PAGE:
Tuesday, April 28, 2009
Sunday, April 26, 2009
Comical look at Retail
Retail ©2008 Norm Feuti
It may be presented in a humorous way, but yet I have to pause and think about how true it really is.
Friday, April 17, 2009
"An Interview with Brian Ulrich"
Brian is known for taking photos of dead stores. His website is notifbutwhen.
C: What are some of these things you want to get to, exactly?
BU: I'm working on the chapter of my bigger project called Dark Stores, Ghostboxes and Dead Malls -- not just the changing retail landscape, but also the change in our economy and an economic model that has been in place since the mid-20th century. It's an economy based on disposable goods, and a society that has a continual influx of leisure time and cash to spend on new stuff. But things are changing and happening so fast, it's insane. Literally, timing the photography of a lot of these sites and locations is key -- the places get bulldozed.
Thursday, April 16, 2009
Are Shopping Malls Endangered?
Roger Koskela of the Kitsap Sun (near Seattle, WA) asks the question, "Are Shopping Malls Endangered?". The answer of course is yes.
After you read the article, also read my comments.
-- Brian Florence
Sunday, April 12, 2009
"In hard times, empty stores fascinate and fuel mournful tributes."
"A skinny young minister in black pants and a golf shirt paces around a riser in the middle of a cavernous room as he preaches to the thousands of people sitting all around him on a Sunday morning.
“Wisdom in the Scriptures is a female. Figure that out and your marriage will be special,” pastor Rob Bell tells the congregation, drawing loud laughter.
The video on YouTube shows the members of Mars Hill Bible Church in Grandville, Mich., gathering for worship. But unlike congregants in most churches, they are not arranged in pews facing an ornate altar. Instead, they sit in simple plastic chairs in an enormous windowless room. The only architectural features are a few pillars and rows of metal ceiling joists. Until the late 1990s, when it closed, this was the Grand Village Mall.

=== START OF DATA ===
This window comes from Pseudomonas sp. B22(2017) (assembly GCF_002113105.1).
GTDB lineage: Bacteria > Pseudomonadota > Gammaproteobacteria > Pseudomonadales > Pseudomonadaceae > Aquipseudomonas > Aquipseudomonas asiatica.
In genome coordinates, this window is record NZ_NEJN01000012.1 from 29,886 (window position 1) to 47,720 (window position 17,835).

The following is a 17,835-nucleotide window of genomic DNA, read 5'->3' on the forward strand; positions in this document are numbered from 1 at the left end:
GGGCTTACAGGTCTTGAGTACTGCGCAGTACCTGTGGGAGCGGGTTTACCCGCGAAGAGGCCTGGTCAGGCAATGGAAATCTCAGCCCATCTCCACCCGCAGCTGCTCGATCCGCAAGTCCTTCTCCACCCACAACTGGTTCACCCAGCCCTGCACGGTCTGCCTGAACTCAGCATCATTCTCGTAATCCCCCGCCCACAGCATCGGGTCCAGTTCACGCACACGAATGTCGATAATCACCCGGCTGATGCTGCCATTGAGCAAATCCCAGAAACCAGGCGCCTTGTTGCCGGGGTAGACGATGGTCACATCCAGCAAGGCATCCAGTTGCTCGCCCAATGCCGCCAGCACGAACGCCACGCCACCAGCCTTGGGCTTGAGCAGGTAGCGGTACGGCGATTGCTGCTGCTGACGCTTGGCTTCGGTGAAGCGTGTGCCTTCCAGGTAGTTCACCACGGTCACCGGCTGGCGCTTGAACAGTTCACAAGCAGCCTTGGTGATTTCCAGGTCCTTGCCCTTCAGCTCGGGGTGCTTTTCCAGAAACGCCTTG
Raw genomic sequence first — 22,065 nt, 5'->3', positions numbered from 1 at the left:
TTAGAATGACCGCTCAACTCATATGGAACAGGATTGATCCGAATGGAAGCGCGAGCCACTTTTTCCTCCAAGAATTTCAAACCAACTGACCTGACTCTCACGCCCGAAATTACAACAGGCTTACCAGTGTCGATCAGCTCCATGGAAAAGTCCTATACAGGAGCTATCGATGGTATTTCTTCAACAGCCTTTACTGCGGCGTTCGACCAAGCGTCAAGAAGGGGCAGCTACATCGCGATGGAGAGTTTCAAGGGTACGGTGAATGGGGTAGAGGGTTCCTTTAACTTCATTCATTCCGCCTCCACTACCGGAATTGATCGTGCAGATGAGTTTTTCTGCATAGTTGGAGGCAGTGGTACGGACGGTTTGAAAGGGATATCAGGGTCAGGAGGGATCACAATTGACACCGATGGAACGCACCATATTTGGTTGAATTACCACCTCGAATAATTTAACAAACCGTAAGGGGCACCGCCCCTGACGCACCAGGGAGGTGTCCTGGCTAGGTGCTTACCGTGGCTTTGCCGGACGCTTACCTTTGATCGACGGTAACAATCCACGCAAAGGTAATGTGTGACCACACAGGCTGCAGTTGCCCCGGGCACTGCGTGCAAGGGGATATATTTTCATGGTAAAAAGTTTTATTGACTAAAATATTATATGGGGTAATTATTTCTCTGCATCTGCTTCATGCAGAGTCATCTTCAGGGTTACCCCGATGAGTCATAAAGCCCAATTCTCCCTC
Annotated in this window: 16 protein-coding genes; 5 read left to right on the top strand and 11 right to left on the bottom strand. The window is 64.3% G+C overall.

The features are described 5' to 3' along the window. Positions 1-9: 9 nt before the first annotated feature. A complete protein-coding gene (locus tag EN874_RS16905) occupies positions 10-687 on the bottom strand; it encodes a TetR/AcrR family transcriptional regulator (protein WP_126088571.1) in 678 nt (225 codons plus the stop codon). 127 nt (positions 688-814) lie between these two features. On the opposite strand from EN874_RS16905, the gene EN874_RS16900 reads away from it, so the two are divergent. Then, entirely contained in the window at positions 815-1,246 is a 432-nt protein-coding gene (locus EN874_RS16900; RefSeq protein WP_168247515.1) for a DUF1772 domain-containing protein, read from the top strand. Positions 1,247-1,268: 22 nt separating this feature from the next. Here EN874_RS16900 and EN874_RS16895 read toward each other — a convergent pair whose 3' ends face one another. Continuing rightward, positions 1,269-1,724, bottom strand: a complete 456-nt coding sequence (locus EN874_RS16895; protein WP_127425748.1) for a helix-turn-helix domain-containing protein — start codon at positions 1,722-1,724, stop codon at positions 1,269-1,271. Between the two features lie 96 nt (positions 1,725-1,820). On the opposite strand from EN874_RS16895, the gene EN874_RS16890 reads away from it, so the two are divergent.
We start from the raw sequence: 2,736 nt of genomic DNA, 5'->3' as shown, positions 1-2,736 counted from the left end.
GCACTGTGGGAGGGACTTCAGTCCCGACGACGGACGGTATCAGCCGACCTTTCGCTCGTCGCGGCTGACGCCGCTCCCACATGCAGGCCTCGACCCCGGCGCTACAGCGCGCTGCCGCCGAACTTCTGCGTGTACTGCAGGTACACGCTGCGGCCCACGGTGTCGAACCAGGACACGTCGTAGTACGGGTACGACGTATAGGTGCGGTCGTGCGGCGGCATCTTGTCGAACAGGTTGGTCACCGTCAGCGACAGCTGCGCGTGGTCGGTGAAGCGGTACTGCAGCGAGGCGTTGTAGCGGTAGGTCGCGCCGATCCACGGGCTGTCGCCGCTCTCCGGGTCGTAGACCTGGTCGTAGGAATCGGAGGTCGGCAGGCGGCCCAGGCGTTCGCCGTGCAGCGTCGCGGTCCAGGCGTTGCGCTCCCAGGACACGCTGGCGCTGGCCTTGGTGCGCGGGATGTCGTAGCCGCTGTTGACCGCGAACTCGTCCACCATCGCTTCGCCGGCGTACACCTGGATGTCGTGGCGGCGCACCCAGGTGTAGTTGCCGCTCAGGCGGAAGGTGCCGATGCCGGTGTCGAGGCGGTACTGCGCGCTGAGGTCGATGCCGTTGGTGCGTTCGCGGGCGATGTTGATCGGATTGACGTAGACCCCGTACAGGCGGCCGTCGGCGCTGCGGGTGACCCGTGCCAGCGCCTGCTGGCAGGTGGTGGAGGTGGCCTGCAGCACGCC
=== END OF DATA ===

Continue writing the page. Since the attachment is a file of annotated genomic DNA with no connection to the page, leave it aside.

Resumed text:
Mars Hill illustrates one use for the growing number of ailing malls across the country. But while some malls are resurrected in unexpected ways, many aren’t as fortunate. As the economy continues to tumble, the fate of all those empty stores has fueled a cadre of watchers devoted to the topic."Brian and myself are quoted in the article, as well as others. More at the link above.
"A Challenging Time for Malls Across the Nation."
"This is a challenging time for malls across the nation, which are being squeezed by the credit crunch at the same time that consumers scale back and retailers go out of business. People's appetites for luxury and discretionary items are weak...Some people are even questioning whether the typical enclosed shopping mall is a dying breed as people flock to open-air centers or big box stores. Even before the recession, malls had started shuttering."Much more in the link above.
Friday, April 10, 2009
Retailer Wants Out of Dead Mall
This is the same mall that earlier this week was the subject of an NAACP boycott over alleged racism and xenophobia.